Humans do not run in packs. They form social circles and erect strict hierarchies, but the desire to live in a pack is either openly denigrated (witness every teen film), contextualized into a culturally acceptable substitute (witness every team film), or mocked as pure atavism (witness Buffy). But as Cesar Millan never tires of telling us, dogs are pack animals by instinct and acculturation: they are born into a litter and socialized into a pack. That being the case, their relationship to merely social animals (like humans) is necessarily vexed because the typical human family lacks the structure and numbers of a pack. The position of "pack leader" in a household featuring one or two dogs and a number of humans must (according to Millan) be created artificially. Whether this canine psychology is accurate or not is beside the point: its history is firmly embedded in the naturalist narratives and their various scions (literary and visual) that Millan unwittingly draws from.
All of which only prefaces my actual argument here: Christopher Nolan thought the character of the Joker in The Dark Knight spoke to 1) the uneasiness of the human-canine détente and 2) the assumed applicability of canine cultural formations to human social hierarchies. Trying to process this, I run into the problem of excessive familiarity with both the film and the near-infinite iterations of man-animal sociobiological binaries such that I cannot, pace Beckett, find a form to accommodate the mess.
Here's what I have so far:
The Dark Knight opens with images that indicate membership in either a pack or a family. Each of the bank robbers in the opening sequence wears a mask bearing a grotesque version of one of the seven dwarfs (as indicated in what I believe is an officially sanctioned script):
That would be the Joker carrying his Bozo mask ... and Bozo is not one of the seven dwarfs. The other criminals are all given names of canonical dwarfs (Dopey, Sleepy, Grumpy, etc.), but the Joker is a clown outsider who might (but given his subsequent actions, clearly does not) fit in. The Joker belongs to the correct clan (clowns), but the wrong family (seven dwarfs). Only "family" may be precisely the wrong term: I'm not sure (and research refuses to relinquish) whether the seven dwarfs were kin or clan. Their analogues' willingness to slaughter each other at the Joker's behest would seem to indicate that their bonds were of the "You like crime? I like crime too!" variety, but given the tired convention that "the loyalty of a crew is inversely proportional to the size of the score," I have reservations. Either way, the film opens with an image of organized disloyalty by a coordinated group that ideally works in unison (i.e. a pack). This would be a dysfunctional pack.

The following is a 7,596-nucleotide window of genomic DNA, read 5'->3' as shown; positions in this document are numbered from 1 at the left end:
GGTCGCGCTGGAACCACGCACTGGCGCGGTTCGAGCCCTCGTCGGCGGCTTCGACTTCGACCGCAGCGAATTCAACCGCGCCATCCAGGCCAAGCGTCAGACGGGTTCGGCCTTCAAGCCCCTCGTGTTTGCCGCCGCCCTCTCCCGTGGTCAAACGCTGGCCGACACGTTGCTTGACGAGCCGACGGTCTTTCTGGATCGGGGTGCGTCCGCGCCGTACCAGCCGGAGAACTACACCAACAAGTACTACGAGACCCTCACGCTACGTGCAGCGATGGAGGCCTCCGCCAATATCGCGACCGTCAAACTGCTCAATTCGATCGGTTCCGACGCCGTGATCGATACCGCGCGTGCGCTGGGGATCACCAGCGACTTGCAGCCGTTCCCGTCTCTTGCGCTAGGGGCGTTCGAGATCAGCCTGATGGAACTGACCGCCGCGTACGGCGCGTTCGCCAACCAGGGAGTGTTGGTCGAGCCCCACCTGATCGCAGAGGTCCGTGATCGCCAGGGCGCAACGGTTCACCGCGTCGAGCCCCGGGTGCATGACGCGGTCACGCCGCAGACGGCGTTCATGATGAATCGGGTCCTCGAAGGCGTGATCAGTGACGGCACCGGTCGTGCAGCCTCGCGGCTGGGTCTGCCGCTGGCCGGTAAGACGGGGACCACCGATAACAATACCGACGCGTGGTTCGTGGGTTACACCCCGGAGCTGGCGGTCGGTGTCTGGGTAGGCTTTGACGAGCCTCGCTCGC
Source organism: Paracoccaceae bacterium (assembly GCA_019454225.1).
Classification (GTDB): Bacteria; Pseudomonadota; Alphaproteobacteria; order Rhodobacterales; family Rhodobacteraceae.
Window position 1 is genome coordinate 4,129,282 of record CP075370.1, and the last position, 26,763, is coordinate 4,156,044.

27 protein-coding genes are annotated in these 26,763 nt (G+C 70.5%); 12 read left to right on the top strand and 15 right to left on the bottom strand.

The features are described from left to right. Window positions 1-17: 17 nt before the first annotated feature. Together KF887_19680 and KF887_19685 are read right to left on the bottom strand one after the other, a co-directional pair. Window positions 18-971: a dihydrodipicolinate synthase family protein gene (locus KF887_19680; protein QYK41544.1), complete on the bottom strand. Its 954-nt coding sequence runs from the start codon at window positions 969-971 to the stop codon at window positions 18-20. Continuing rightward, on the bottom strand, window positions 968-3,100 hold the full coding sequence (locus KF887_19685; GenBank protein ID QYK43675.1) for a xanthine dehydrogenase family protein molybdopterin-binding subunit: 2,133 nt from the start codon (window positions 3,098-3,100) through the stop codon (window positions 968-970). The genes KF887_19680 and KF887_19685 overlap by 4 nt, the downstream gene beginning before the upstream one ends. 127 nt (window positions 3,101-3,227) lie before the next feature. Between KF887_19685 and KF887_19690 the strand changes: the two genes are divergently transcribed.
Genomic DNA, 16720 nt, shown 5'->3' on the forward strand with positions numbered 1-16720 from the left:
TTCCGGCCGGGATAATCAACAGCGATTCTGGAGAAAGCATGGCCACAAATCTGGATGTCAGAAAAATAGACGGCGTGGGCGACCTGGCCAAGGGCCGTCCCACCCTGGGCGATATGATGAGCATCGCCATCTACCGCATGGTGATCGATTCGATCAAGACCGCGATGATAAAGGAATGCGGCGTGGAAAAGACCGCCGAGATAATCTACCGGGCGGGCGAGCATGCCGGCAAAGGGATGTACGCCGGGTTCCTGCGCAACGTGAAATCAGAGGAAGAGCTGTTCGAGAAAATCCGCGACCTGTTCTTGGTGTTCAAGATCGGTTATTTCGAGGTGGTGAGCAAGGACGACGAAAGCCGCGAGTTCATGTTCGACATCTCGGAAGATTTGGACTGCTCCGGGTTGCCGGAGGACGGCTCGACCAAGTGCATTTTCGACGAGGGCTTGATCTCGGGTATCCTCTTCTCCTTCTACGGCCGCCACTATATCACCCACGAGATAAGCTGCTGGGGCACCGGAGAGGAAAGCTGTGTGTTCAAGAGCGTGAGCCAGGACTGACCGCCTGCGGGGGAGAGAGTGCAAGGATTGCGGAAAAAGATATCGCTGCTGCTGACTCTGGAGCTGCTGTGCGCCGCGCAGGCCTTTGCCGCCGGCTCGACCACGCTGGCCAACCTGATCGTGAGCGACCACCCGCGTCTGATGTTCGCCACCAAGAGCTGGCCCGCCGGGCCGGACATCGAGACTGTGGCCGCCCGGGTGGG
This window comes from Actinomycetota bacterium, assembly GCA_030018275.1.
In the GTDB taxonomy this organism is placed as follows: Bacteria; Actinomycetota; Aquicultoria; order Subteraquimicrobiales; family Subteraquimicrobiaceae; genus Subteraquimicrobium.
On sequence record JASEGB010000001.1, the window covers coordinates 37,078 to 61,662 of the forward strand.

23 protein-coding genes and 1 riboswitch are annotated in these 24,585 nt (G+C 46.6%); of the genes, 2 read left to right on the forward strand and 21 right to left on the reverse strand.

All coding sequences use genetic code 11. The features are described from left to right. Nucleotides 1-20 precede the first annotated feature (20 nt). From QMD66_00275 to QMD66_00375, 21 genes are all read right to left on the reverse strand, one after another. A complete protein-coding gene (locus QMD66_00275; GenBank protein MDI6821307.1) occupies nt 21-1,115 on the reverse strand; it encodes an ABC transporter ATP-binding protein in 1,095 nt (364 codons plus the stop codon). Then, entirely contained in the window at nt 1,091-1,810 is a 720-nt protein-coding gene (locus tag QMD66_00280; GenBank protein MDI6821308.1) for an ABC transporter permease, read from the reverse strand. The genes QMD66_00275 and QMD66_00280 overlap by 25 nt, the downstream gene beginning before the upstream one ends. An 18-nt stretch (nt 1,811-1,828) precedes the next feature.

Nolan then introduces us to a functional one:
This is the human-canine (or pack-to-pack-leader) relation we have come to expect: that Chechen criminal may be sadistic psychopath, but he's also a beloved pack leader even though he cares for his dogs in the same self-interested sense that Michael Vick cared for his: they will receive affection so long as they do his bidding to the death. Were it not for the fact that these dogs were loyal to their Chechen master, this bit would mirror the pack-to-pack-leader relationship the Joker established in the previous scene. The Chechen gangster is more than willing to turn these loyal servants loose in service of a Pyrrhic stalling, and these dogs are more than happy to oblige. This would be a conventional pack.
Nolan spends the rest of the film toying with the relation of a pack to its leader, but the end result is a lot of toying to no real argumentative purpose—unless, given the historical function of the Joker as a character, that inconclusiveness is its own argumentative purpose. The Joker clearly wants to lead a pack: he recruits low-level thugs via tryouts, and when humans inevitably fail him, he plays leader to the imprisoned Chechen's pack. Here he is setting them on Batman:
When he steals a police cruiser, he feels compelled to stick his head out the back window and loll his tongue in the wind like an old beagle. When he later confronts Harvey Dent, he claims to be "a dog chasing cars [who] wouldn't know what to do with one if [he] caught it."
Does Nolan wants us to believe this is true, despite the fact that it patently isn't? After all, the previous quotation is preceded by the Joker asking, "Do I really look like a guy with a plan?" The film seems to want us to believe that he doesn't, even though it entirely consists not, as the Joker claims, of him spoiling the plans of so-called "schemers" (the police, the legal system, the mob, the Batman), but of those schemers reacting to and trying to foil the Joker's implausibly elaborate plans. The matter of the film's ideological coherence, then, rests on whether you believe Nolan is complicit with a deliberately self-deceptive Joker here or not.
I go back and forth.
Note: this post is clearly pretty drafty. I publish it because 1) someone asked me what happened to my promised post about the film and dogs and 2) I noticed I hadn't published anything in a week. I'd say I'm not sure how that happened, but I do. More on that later.